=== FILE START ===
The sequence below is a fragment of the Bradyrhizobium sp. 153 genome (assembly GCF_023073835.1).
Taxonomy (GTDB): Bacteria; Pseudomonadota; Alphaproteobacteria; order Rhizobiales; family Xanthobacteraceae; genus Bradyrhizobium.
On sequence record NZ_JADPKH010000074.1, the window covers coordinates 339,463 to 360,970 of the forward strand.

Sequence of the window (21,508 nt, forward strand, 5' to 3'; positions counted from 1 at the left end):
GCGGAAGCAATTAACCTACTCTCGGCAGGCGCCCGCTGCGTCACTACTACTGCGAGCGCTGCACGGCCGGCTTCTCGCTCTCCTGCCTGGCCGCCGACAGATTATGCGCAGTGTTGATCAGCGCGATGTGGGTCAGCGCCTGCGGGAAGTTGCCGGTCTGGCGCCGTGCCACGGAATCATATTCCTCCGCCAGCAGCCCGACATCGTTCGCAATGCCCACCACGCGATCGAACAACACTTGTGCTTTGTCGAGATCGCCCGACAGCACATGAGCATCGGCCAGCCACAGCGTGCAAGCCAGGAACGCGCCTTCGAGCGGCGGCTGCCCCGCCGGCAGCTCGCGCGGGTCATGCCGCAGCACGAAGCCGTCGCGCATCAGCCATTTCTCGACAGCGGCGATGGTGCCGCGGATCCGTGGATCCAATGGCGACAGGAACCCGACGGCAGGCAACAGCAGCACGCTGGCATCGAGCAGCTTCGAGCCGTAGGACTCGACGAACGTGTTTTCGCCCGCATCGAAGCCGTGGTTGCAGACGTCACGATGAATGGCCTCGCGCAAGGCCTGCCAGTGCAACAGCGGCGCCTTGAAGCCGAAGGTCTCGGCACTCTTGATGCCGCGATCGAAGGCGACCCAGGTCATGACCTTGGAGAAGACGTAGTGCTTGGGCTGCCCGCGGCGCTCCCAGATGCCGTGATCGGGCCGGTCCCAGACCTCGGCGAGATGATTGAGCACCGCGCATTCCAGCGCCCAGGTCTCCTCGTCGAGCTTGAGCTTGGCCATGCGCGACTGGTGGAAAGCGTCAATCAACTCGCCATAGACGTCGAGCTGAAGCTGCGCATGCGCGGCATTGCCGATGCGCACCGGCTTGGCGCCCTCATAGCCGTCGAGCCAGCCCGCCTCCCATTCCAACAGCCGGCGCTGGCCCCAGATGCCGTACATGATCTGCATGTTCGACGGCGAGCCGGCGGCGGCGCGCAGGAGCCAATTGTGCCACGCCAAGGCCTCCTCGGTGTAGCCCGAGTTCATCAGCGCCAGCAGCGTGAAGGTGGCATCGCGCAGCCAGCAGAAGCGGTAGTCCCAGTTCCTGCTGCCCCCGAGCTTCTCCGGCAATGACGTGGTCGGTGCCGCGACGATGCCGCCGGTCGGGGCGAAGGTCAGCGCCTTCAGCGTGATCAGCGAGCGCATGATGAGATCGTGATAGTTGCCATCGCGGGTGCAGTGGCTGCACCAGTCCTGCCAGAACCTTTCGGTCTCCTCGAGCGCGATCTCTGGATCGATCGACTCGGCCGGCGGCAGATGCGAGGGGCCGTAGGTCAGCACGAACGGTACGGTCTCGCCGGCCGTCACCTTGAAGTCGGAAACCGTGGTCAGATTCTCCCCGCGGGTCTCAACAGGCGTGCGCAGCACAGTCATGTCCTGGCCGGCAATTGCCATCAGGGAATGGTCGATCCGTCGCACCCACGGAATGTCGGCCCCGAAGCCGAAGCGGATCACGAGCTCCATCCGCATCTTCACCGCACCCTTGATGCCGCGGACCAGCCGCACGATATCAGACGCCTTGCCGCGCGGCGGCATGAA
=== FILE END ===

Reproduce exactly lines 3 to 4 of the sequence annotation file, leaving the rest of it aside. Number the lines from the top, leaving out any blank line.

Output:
On sequence record NZ_JADPKH010000074.1, the window covers coordinates 339,463 to 360,970 of the forward strand.

Sequence of the window (21,508 nt, forward strand, 5' to 3'; positions counted from 1 at the left end):